10 this point on, and in fact we see from some of the passages here that
12 crossings but that considerable materiel, aid continued to flow from
14 Q. Can I draw your attention to paragraph 136 in your report and ask
15 you to place this in context and explain what, if anything, it does to
16 inform us about the nature of their relationship?
17 A. Yes, again a retrospective comment by Karadzic about a
18 communication or conversation with Milosevic in which Milosevic told him
19 that Zimmerman had requested he, Milosevic, to crush the Bosnian Serbs,
20 but that he had declined to do that saying that the border would in fact
21 remain open to at least some commerce.
22 Q. I'm about to move on to a different topic. Are there any other
23 observations you have with respect to the relationship between the two
25 A. No.
1 Q. Now, in your examination of the Assembly session minutes, did you
2 ever come across references to Jovica Stanisic?
3 A. Yes, I did.
4 Q. Can I draw your attention to paragraph 146. And this is from the
5 55th session held on the 22nd and 23rd of October, 1995. Who is speaking
6 in this excerpt contained in 146?
7 A. Milovan Milanovic.
8 Q. And can you place -- you've only given us a small excerpt here.
9 Based on your examination of the rest of the Assembly session, can you
10 give us the background of this statement by Milanovic?
11 A. This statement is one of several made at the 55th session by
12 Bosnian Serb representatives who had attended a meeting in Belgrade with
13 Mr. Milosevic and other officials of Yugoslavia and Serbia
14 prior to the commencement of the negotiations in Dayton. And at that
15 meeting the two sides discussed what their stance would be in the Dayton
16 talks, and in particular the Bosnian Serb representatives shared with
17 Milosevic what they were hoping he would do on their behalf in Dayton
18 Q. Is there another reference in this same session to Mr. Stanisic
19 with respect to events in Bihac?
20 A. Yes, there is. The meeting -- what -- Mr. Stanisic was one of
21 the people attending the meeting on behalf of Yugoslavia, and one of the
22 delegates at the Bosnian Serb Assembly referred to a statement that
23 Mr. Jovica Stanisic had made.
24 Q. Do you recall a paragraph in your report, or may I direct you to
25 a particular paragraph?
1 A. I recall very clearly that it's paragraph 148 because it's right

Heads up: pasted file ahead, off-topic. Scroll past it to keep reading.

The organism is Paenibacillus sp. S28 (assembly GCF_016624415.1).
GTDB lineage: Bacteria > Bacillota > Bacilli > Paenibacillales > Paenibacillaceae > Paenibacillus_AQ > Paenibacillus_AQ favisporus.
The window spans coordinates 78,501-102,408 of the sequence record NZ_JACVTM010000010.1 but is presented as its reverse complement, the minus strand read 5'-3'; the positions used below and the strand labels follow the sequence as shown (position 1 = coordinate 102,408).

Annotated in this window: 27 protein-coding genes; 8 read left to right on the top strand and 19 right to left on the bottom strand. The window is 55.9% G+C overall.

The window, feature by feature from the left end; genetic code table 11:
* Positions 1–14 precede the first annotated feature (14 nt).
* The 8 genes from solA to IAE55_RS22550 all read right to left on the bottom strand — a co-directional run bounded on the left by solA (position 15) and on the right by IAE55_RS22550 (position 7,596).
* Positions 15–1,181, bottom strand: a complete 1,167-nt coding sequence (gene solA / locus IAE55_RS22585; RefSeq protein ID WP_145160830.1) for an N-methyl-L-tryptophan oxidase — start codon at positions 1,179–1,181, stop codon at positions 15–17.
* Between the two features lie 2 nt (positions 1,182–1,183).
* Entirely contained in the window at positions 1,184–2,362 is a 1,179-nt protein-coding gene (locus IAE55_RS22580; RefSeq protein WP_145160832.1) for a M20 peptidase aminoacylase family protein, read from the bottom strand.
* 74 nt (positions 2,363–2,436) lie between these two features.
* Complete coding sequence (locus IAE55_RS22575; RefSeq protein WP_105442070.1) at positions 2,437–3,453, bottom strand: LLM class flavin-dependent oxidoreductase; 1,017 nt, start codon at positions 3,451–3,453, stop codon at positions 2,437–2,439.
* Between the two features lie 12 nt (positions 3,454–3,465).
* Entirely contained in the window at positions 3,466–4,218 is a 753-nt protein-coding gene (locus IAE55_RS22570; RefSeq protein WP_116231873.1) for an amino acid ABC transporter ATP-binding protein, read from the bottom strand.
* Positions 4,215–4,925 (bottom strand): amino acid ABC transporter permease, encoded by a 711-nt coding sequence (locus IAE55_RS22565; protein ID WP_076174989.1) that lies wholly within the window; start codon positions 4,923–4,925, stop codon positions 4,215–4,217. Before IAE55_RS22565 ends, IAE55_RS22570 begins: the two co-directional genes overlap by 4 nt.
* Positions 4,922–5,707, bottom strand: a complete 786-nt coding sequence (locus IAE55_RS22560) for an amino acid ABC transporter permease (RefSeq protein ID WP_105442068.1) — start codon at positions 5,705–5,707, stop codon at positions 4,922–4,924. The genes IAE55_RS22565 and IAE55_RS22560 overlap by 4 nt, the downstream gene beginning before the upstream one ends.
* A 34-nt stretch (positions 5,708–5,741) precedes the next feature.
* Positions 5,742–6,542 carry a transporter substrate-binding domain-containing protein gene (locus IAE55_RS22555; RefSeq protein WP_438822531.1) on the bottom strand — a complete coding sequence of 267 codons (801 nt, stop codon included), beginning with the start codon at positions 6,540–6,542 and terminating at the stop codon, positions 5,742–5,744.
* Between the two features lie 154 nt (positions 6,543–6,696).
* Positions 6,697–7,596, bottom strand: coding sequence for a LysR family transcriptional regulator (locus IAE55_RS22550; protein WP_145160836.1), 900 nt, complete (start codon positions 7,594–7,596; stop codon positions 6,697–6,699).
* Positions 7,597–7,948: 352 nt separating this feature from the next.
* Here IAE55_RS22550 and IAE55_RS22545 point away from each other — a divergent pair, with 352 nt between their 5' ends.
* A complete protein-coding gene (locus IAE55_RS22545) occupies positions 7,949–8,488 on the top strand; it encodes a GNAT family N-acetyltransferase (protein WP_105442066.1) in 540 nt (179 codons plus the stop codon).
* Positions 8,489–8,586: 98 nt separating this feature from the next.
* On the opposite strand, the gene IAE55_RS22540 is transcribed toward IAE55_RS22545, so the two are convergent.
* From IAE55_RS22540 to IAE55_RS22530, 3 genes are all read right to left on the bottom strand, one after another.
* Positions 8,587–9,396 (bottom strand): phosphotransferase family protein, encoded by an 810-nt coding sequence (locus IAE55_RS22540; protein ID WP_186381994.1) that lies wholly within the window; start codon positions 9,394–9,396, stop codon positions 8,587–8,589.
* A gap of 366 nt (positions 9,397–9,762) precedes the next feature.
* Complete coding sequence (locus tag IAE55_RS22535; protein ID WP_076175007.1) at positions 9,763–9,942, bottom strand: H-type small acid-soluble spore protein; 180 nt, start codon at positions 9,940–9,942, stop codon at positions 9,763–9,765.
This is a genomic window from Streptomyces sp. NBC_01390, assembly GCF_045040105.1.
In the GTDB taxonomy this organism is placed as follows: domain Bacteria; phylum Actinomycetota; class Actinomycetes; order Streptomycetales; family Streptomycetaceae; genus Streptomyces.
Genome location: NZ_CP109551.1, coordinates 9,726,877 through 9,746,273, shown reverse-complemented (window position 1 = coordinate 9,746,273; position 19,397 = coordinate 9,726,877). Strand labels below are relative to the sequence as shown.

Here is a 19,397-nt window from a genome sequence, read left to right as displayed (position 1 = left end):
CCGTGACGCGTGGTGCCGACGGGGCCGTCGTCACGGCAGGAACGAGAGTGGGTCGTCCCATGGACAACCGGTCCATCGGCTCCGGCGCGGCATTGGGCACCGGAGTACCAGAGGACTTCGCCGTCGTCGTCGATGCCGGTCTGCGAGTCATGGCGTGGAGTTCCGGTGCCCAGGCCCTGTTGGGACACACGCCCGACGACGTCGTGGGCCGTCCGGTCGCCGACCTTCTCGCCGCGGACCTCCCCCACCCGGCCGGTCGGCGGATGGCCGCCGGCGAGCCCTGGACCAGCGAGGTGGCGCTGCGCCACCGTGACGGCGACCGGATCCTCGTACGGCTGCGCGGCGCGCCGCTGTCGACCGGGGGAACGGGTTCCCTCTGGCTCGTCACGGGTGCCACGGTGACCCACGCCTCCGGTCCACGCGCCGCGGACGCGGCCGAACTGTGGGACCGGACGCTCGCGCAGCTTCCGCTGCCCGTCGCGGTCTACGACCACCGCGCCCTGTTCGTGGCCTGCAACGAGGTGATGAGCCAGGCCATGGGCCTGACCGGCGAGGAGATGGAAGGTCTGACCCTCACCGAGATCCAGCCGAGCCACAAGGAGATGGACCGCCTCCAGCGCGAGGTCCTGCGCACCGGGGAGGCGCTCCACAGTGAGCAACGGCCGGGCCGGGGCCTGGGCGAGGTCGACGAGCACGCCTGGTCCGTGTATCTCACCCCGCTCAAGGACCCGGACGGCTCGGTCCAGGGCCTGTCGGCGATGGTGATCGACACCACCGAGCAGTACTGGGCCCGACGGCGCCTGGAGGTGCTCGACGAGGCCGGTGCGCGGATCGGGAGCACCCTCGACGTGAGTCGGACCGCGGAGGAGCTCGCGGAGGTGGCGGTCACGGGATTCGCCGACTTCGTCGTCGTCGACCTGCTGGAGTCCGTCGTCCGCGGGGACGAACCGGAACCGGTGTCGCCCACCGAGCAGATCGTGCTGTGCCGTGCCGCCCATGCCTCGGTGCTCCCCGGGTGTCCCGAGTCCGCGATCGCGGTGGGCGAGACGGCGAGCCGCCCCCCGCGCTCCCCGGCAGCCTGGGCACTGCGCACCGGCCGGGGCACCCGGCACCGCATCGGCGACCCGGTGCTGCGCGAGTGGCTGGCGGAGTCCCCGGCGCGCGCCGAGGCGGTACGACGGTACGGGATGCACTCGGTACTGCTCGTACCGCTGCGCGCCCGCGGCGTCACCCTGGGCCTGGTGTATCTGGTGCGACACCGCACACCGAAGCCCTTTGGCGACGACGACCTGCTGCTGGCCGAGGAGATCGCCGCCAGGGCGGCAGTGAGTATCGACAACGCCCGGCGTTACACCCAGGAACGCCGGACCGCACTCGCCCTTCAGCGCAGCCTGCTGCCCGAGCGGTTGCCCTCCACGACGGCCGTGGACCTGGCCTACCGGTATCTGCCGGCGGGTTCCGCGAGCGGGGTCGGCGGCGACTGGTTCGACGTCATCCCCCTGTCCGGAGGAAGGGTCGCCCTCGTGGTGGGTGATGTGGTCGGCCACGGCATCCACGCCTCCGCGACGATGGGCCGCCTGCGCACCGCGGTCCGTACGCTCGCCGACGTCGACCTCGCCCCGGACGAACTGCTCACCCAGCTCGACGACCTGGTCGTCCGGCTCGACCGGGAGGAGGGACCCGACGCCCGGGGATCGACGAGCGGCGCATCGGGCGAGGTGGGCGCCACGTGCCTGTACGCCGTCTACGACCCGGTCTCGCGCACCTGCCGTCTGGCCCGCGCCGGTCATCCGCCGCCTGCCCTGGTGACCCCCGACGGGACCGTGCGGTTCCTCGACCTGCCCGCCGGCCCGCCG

2 in front of me.
3 Q. Can you tell us who is speaking and tell us what position that
4 speaker held?
5 A. Mr. Rasula was a member of the Bosnian Serb Assembly. He was
6 from Sanski Most and had previously been president of the Crisis Staff in
7 Sanski Most.
8 Q. And what is he saying in this passage?
9 A. In this passage he is indicating that Mr. Jovica Stanisic spoke
10 and confirmed information that Rasula and other Bosnian Serbs already
11 had -- about who had prevented the taking of Bihac.
12 Q. Now, in this excerpt you simply refer to -- I'm sorry, Rasula
13 simply refers to a person with a family name of Stanisic, you indicate
14 brackets that you believe that the person he is referring to is
15 Jovica Stanisic. Can you tell us, confined to the Assembly session
16 minutes, how you reached that conclusion?
17 A. Yes. On page 11 of the English translation of the Assembly
18 session, the delegates from the Bosnian Serb Assembly are named. There
19 were 22 of them. Mr. Mico Stanisic is not among them. At the same time
20 at the beginning of the session, the participants in the meeting from the
21 Yugoslav side are named, and Mr. Jovica Stanisic is among the
22 participants from the Yugoslav side.
23 MR. GROOME: Could I ask that page 11 of the Assembly session be
24 brought up. It's 65 ter 1373. If that could be placed on the screens
25 before us. And if we could focus on the paragraph beginning "as for our
1 demand ... "
2 Q. Now, I'm going to ask you to read the paragraph that makes an
3 additional reference to Mr. Stanisic.
4 While we're waiting for it to come to our screens, can I ask you
5 to place in context what's happening, one of the events that are
6 happening contextually that will help the Chamber in understanding this
8 A. Let me look at it first, if I may.
9 Q. Yes, I am sorry.